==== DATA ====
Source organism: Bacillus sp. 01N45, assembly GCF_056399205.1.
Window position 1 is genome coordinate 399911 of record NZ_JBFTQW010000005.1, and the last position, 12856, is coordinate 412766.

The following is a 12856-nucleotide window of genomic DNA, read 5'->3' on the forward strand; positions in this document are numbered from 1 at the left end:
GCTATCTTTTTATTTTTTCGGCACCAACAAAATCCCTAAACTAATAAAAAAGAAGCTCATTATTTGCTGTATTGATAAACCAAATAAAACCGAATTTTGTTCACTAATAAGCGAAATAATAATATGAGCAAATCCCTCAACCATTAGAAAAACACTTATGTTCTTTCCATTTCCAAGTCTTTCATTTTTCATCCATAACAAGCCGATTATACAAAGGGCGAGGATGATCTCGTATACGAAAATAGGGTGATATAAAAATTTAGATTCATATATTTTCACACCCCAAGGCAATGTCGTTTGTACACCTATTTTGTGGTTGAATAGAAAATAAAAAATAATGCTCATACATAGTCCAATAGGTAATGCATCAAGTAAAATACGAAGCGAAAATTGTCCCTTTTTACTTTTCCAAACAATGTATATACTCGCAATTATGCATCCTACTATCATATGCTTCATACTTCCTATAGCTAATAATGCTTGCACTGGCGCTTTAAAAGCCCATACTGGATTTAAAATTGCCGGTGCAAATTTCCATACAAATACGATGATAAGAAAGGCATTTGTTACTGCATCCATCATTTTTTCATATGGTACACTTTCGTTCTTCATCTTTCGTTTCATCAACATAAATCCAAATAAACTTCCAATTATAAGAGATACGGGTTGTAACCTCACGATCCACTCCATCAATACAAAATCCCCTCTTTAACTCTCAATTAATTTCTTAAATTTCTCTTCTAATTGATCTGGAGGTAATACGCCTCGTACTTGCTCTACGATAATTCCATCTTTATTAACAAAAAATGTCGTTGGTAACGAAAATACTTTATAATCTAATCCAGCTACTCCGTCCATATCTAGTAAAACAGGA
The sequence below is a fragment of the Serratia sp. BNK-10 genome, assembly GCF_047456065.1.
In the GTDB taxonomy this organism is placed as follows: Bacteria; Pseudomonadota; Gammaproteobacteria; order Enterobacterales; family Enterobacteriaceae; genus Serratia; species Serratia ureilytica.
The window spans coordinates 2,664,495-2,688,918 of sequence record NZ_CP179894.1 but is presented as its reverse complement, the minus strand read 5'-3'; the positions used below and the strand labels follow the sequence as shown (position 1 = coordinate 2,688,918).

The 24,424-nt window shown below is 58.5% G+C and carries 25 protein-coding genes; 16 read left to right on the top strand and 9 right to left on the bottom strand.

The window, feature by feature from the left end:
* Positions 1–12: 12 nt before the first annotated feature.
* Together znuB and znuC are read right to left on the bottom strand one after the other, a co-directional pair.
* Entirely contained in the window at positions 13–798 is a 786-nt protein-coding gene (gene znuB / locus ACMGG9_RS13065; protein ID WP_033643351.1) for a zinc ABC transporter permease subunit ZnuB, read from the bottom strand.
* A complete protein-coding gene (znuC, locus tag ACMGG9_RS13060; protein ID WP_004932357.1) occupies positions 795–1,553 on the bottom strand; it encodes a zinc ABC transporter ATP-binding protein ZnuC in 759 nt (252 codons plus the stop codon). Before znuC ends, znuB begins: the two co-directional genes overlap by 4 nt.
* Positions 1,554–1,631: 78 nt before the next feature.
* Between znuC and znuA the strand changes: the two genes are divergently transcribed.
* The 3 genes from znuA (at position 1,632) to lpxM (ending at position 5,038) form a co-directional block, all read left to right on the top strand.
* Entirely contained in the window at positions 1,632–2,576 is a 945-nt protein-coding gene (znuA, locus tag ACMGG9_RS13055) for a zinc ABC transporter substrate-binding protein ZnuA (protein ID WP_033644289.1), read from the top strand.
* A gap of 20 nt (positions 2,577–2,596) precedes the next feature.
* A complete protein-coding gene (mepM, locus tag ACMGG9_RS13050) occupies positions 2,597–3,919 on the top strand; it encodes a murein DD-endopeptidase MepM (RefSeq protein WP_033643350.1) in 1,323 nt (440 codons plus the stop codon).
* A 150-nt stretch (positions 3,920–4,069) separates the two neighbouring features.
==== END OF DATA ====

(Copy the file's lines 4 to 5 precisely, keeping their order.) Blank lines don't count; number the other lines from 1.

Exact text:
GCTATCTTTTTATTTTTTCGGCACCAACAAAATCCCTAAACTAATAAAAAAGAAGCTCATTATTTGCTGTATTGATAAACCAAATAAAACCGAATTTTGTTCACTAATAAGCGAAATAATAATATGAGCAAATCCCTCAACCATTAGAAAAACACTTATGTTCTTTCCATTTCCAAGTCTTTCATTTTTCATCCATAACAAGCCGATTATACAAAGGGCGAGGATGATCTCGTATACGAAAATAGGGTGATATAAAAATTTAGATTCATATATTTTCACACCCCAAGGCAATGTCGTTTGTACACCTATTTTGTGGTTGAATAGAAAATAAAAAATAATGCTCATACATAGTCCAATAGGTAATGCATCAAGTAAAATACGAAGCGAAAATTGTCCCTTTTTACTTTTCCAAACAATGTATATACTCGCAATTATGCATCCTACTATCATATGCTTCATACTTCCTATAGCTAATAATGCTTGCACTGGCGCTTTAAAAGCCCATACTGGATTTAAAATTGCCGGTGCAAATTTCCATACAAATACGATGATAAGAAAGGCATTTGTTACTGCATCCATCATTTTTTCATATGGTACACTTTCGTTCTTCATCTTTCGTTTCATCAACATAAATCCAAATAAACTTCCAATTATAAGAGATACGGGTTGTAACCTCACGATCCACTCCATCAATACAAAATCCCCTCTTTAACTCTCAATTAATTTCTTAAATTTCTCTTCTAATTGATCTGGAGGTAATACGCCTCGTACTTGCTCTACGATAATTCCATCTTTATTAACAAAAAATGTCGTTGGTAACGAAAATACTTTATAATCTAATCCAGCTACTCCGTCCATATCTAGTAAAACAGGA
The sequence below is a fragment of the Serratia sp. BNK-10 genome, assembly GCF_047456065.1.